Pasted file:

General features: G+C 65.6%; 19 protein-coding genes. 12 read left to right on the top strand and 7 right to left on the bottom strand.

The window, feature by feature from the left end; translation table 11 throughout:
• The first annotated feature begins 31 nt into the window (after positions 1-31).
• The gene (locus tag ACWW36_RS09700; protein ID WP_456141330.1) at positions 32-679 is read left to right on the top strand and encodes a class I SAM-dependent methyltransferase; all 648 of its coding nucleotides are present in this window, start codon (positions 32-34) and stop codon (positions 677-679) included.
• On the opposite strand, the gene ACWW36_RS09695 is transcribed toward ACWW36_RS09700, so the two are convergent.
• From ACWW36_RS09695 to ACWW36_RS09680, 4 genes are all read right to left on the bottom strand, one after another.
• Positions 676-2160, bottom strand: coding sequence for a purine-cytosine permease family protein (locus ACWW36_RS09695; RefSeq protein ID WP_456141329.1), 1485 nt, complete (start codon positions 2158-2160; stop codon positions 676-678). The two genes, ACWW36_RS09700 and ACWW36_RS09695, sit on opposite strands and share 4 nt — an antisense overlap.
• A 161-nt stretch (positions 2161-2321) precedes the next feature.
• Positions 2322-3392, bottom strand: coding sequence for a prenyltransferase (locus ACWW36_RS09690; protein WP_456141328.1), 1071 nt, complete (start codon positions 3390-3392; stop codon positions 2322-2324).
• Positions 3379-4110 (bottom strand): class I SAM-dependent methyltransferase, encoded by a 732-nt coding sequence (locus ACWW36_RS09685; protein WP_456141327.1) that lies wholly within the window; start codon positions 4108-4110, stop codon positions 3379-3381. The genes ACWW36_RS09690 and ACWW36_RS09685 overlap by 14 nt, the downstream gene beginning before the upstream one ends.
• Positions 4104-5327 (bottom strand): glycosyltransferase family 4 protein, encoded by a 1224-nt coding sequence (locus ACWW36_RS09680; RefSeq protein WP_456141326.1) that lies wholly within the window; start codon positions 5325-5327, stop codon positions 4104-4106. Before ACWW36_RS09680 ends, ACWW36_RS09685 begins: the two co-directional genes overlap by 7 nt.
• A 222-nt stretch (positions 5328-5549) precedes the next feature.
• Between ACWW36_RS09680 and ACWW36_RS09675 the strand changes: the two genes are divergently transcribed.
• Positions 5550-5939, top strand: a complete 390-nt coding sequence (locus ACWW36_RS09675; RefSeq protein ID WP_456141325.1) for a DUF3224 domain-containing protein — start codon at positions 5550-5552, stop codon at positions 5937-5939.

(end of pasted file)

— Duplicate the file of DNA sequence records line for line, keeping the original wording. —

General features: G+C 65.6%; 19 protein-coding genes. 12 read left to right on the top strand and 7 right to left on the bottom strand.

The window, feature by feature from the left end; translation table 11 throughout:
• The first annotated feature begins 31 nt into the window (after positions 1-31).
• The gene (locus tag ACWW36_RS09700; protein ID WP_456141330.1) at positions 32-679 is read left to right on the top strand and encodes a class I SAM-dependent methyltransferase; all 648 of its coding nucleotides are present in this window, start codon (positions 32-34) and stop codon (positions 677-679) included.
• On the opposite strand, the gene ACWW36_RS09695 is transcribed toward ACWW36_RS09700, so the two are convergent.
• From ACWW36_RS09695 to ACWW36_RS09680, 4 genes are all read right to left on the bottom strand, one after another.
• Positions 676-2160, bottom strand: coding sequence for a purine-cytosine permease family protein (locus ACWW36_RS09695; RefSeq protein ID WP_456141329.1), 1485 nt, complete (start codon positions 2158-2160; stop codon positions 676-678). The two genes, ACWW36_RS09700 and ACWW36_RS09695, sit on opposite strands and share 4 nt — an antisense overlap.
• A 161-nt stretch (positions 2161-2321) precedes the next feature.
• Positions 2322-3392, bottom strand: coding sequence for a prenyltransferase (locus ACWW36_RS09690; protein WP_456141328.1), 1071 nt, complete (start codon positions 3390-3392; stop codon positions 2322-2324).
• Positions 3379-4110 (bottom strand): class I SAM-dependent methyltransferase, encoded by a 732-nt coding sequence (locus ACWW36_RS09685; protein WP_456141327.1) that lies wholly within the window; start codon positions 4108-4110, stop codon positions 3379-3381. The genes ACWW36_RS09690 and ACWW36_RS09685 overlap by 14 nt, the downstream gene beginning before the upstream one ends.
• Positions 4104-5327 (bottom strand): glycosyltransferase family 4 protein, encoded by a 1224-nt coding sequence (locus ACWW36_RS09680; RefSeq protein WP_456141326.1) that lies wholly within the window; start codon positions 5325-5327, stop codon positions 4104-4106. Before ACWW36_RS09680 ends, ACWW36_RS09685 begins: the two co-directional genes overlap by 7 nt.
• A 222-nt stretch (positions 5328-5549) precedes the next feature.
• Between ACWW36_RS09680 and ACWW36_RS09675 the strand changes: the two genes are divergently transcribed.
• Positions 5550-5939, top strand: a complete 390-nt coding sequence (locus ACWW36_RS09675; RefSeq protein ID WP_456141325.1) for a DUF3224 domain-containing protein — start codon at positions 5550-5552, stop codon at positions 5937-5939.